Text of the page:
And, of course, we were. The positive aspect of this distressing experience is the excellent chance it has of awakening us to what awaits us when our time is up. This is no less salutary for a Christian than for a pagan. The latter should be moved to seek God; the former should be moved to see in God the true and perfect fulfillment of his whole life. This is especially true when we consider the things we begin to regret as we age:
- We will never see our five-year-old child’s smile again or enjoy our baby’s hug. Even all of our living children are in some ways lost to us as children by this horrendous betrayal of time. Yet it would be a grotesquerie to stop-and-lock anyone we love in a particular moment of time, creating a kind of museum in suspended animation to satisfy our emotional yearnings.
- We will regret many things that we did wrong, or people we treated badly, with no way now to go back and make amends.
- We will find ourselves saddened by the realization that we never took a particular opportunity, tried to develop a particular talent, studied a particular subject, or made a point of experiencing something that we were interested in doing—but never did.
- If we have any sense, we will also become increasingly aware of how little we have accomplished (despite having striven to accomplish so much) even if others regard us as very successful. For what any one of us can do (even if the Lord does build the house) is as a drop in the ocean compared with all that needs doing.
But time never really betrays us. It tells us, with increasing intensity as we age, what we are for, whom our limited time must serve, and why even the seeming treachery of time is a gift. For time must by its very nature give way to eternity, in one of two radically different ways. Moreover, with respect to our deepest yearnings, we are better provided for than we know, by this racing passage of time. This great truth is difficult to express in its full intensity, but a few great poets have come very close—writing truly yet without losing their particularity as persons living in a human culture, a human time, a human place.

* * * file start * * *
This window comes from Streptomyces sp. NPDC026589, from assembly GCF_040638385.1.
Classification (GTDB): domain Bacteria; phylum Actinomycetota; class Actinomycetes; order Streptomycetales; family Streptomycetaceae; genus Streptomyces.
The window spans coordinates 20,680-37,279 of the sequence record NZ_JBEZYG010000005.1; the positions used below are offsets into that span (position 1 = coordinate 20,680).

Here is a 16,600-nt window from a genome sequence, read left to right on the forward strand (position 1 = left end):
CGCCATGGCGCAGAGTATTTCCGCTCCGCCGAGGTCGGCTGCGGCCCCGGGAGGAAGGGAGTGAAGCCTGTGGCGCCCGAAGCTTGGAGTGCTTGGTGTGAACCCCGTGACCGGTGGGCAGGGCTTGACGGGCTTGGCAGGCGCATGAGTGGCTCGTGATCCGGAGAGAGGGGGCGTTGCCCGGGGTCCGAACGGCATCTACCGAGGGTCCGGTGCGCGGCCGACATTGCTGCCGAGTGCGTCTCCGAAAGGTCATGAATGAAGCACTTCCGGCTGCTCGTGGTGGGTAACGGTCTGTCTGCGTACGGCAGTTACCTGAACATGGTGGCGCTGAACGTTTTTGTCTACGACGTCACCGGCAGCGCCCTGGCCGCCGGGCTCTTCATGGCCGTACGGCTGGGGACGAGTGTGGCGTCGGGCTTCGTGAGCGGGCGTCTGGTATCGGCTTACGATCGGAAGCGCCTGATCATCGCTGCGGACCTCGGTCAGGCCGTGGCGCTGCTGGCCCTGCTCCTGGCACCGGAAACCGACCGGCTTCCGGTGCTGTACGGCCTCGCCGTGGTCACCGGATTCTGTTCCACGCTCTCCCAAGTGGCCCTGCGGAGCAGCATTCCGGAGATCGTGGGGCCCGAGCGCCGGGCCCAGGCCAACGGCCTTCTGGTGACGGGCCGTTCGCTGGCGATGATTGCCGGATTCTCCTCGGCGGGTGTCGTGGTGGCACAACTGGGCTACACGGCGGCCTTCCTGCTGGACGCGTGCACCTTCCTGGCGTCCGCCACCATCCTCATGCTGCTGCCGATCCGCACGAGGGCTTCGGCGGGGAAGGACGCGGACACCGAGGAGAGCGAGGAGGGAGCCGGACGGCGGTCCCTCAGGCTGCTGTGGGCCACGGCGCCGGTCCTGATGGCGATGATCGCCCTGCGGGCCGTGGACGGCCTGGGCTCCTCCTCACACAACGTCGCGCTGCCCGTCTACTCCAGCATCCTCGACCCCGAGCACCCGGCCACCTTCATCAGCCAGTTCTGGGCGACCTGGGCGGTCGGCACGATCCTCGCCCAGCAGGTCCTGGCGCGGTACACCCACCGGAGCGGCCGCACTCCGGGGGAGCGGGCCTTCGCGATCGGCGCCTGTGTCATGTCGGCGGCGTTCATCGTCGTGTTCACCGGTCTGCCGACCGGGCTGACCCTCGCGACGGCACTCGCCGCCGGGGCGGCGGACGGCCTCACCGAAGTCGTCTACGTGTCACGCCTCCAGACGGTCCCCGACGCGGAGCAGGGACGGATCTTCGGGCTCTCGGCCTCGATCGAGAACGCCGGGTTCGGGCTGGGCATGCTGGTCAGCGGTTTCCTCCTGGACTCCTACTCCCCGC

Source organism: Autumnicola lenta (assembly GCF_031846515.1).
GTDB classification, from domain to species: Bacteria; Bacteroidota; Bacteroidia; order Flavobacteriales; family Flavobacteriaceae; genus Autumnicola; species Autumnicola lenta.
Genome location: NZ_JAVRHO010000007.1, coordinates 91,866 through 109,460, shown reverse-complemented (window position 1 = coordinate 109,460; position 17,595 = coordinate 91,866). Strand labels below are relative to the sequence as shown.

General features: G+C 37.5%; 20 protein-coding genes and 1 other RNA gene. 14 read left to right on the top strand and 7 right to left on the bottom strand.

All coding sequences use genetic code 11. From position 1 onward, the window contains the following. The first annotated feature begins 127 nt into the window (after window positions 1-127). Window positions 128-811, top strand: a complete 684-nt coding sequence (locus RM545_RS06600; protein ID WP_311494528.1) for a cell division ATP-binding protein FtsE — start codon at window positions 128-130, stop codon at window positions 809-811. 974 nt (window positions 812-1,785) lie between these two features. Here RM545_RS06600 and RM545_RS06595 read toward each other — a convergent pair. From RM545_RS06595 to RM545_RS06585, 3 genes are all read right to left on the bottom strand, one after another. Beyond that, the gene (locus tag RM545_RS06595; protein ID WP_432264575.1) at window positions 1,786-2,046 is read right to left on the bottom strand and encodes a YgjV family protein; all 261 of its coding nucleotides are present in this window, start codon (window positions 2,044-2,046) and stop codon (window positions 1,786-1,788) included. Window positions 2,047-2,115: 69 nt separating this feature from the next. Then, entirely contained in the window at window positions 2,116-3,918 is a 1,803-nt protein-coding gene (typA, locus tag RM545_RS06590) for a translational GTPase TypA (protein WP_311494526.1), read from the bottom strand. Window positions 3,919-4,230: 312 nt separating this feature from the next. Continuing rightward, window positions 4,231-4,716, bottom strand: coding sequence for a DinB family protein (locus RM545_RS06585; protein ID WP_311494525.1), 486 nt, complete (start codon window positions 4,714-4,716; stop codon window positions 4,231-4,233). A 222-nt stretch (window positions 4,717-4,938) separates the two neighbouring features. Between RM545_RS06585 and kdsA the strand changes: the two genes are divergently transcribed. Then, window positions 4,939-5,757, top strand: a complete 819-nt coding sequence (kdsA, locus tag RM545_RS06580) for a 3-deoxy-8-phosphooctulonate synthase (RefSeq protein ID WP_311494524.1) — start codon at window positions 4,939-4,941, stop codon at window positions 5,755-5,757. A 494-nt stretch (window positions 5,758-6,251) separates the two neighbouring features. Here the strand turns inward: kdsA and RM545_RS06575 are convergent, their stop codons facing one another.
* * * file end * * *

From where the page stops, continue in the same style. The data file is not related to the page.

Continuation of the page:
First let us take the famous poem written in Spanish by St. Teresa of Avila (1515-1582), which has been preserved in her own handwriting:
Let nothing disturb you,
Let nothing frighten you,
All things pass away:
God never changes.
Patience obtains all things.
He who has God
Finds he lacks nothing;
God alone suffices.
“He who has God finds he lacks nothing.” This is the whole point, yet perhaps a modern poet has expressed it in a way which responds more clearly to the authentic human yearnings we must invariably share, in a form we can more easily cherish. There is no more fitting conclusion to this reflection on time than the last two stanzas of “The Hound of Heaven” by Francis Thompson (1859 - 1907). He was, as you will see, of a time much like our time, and of a temper much like our own. He was as prone as we are, through our very reminiscences, to slip away yet again from God:
‘Strange, piteous, futile thing!
Wherefore should any set thee love apart?
Seeing none but I makes much of naught’ (He said),
‘And human love needs human meriting:
How hast thou merited—
Of all man’s clotted clay the dingiest clot?
Alack, thou knowest not
How little worthy of any love thou art!
Whom wilt thou find to love ignoble thee,
Save Me, save only Me?
All which I took from thee I did but take,
Not for thy harms,
But just that thou might’st seek it in My arms.
All which thy child’s mistake
Fancies as lost, I have stored for thee at home:
Rise, clasp My hand, and come!’
Halts by me that footfall:
Is my gloom, after all,
Shade of His hand, outstretched caressingly?
‘Ah, fondest, blindest, weakest,
I am He Whom thou seekest!
Thou dravest love from thee, who dravest Me.’
All comments are moderated. To lighten our editing burden, only current donors are allowed to Sound Off. If you are a donor, log in to see the comment form; otherwise please support our work, and Sound Off!